Global Food Insecurity Likely to Increase Due to COVID-19 Pandemic

25 March 2020 Phoebe Sleet, Research Analyst, Global Food and Water Crises Programme

Background

The COVID-19 pandemic has created concerns about the stability of food security in affected countries. In China, where the virus was first identified, restrictions on movement have caused difficulties for meat production. This has exacerbated existing problems caused by African swine fever, a disease that has led to a 40 per cent reduction in China’s pork supplies. Farms have also experienced difficulties in accessing migrant workers, due to the travel restrictions. Additionally, Hubei, the province most severely affected by the virus, is China’s main producer of chemical fertiliser (Chinese agriculture uses more fertiliser than any other country). The province also produced nearly one-tenth of the country’s rice last year. The heavy toll COVID-19 has taken on the province makes it likely that recovery will take longer than in the rest of China.

China’s early experiences with the pandemic may provide some indication of what is to come for other affected countries. The Food and Agriculture Organization (FAO) has warned that the pandemic affects significant parts of both food supply and demand. According to the FAO, not only will the disease impact peoples’ livelihoods (and therefore demand for food), but it will also create barriers to accessing food, by restricting mobility and creating higher costs of doing business due to the tightening of credit. Because of this, the FAO expects that the pandemic could restrict access to a nutritious and sufficiently diverse diet, especially in countries that are already vulnerable to food insecurity.

Comment

Although there has so far been little reduction in food supplies in general, there are concerns that the pandemic may disrupt supply chains. Although most movement restrictions are on passengers and not cargo, trade flows have been disrupted. Exports to China fell significantly in the first quarter of 2020 and disruptions at ports in February prevented imports from being transported across the country in a timely manner. This stopped vital supplies from reaching farms. Furthermore, ports exceeded capacity, preventing refrigerated containers from being plugged in and causing some food products to go to waste. As China has started to recover, supply chains have become similarly stressed in other countries. In Europe, a lack of air freight, due to airport closures and difficulties finding truck drivers, has not only increased the time it takes to move supplies, but has also increased the cost of shipping.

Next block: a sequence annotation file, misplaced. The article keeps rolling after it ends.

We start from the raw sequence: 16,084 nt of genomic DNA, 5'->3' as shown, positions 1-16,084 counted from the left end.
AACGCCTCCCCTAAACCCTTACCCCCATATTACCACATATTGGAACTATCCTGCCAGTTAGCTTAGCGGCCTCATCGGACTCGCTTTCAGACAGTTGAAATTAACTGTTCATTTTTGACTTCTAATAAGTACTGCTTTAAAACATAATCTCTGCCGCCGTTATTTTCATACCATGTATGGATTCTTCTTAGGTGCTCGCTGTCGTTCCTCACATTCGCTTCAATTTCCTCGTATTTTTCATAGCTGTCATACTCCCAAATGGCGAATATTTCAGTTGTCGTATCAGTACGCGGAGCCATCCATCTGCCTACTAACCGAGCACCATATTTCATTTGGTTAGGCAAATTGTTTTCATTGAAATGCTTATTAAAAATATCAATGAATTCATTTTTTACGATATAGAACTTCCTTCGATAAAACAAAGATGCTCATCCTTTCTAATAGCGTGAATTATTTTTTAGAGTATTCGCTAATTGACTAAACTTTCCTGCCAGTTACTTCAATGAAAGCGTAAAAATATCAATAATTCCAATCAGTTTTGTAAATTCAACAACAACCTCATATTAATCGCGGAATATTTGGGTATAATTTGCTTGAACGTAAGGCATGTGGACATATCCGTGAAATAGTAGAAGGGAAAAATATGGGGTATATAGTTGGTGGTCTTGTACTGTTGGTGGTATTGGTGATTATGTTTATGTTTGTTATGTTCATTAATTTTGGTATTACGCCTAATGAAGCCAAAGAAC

While there have so far been no major blows to food availability in most places during the COVID-19 crisis, there are concerns that a number of flow-on effects may constrain the ability of poorer people to access food. In China, food prices increased by 21.9% on average in February, while pork prices jumped by 135.2%. As a result, food costs neared an eight-year high, making it difficult for vulnerable people to afford a sufficiently diverse diet.

The effects of COVID-19 on inflation have so far been subdued in much of the West, but the FAO has warned that lockdowns and panic buying may spur global food inflation in the future. Furthermore, there have been significant price increases across much of Africa, due to profiteering, panic buying and factors relating to the global trade environment (such as much of the continent’s dependence on China for imports). The FAO has warned that Africa is particularly vulnerable to the food-related consequences of the pandemic, partly because food production in Africa tends to be more labour-intensive than in other places and also because the majority of food crises are in Sub-Saharan Africa.

The COVID-19 pandemic also threatens to cause significant economic shocks, with the world’s largest economies likely to fall into recession in the coming months. The Organisation for Economic Co-operation and Development has warned that economies are already suffering from a more severe shock than during the 2008 financial crisis, or the September 11 terrorist attacks. It is unclear how bad the economic fallout will be, but the last global recession caused a spike in hunger around the world and forced the poor to limit the diversity of their diets.

As with the other effects of the ongoing COVID-19 pandemic, the long-term effects on food security are currently uncertain. It seems likely, however, that food access and availability will be affected, to varying degrees, across much of the world.

Any opinions or views expressed in this paper are those of the individual author, unless stated to be those of Future Directions International.

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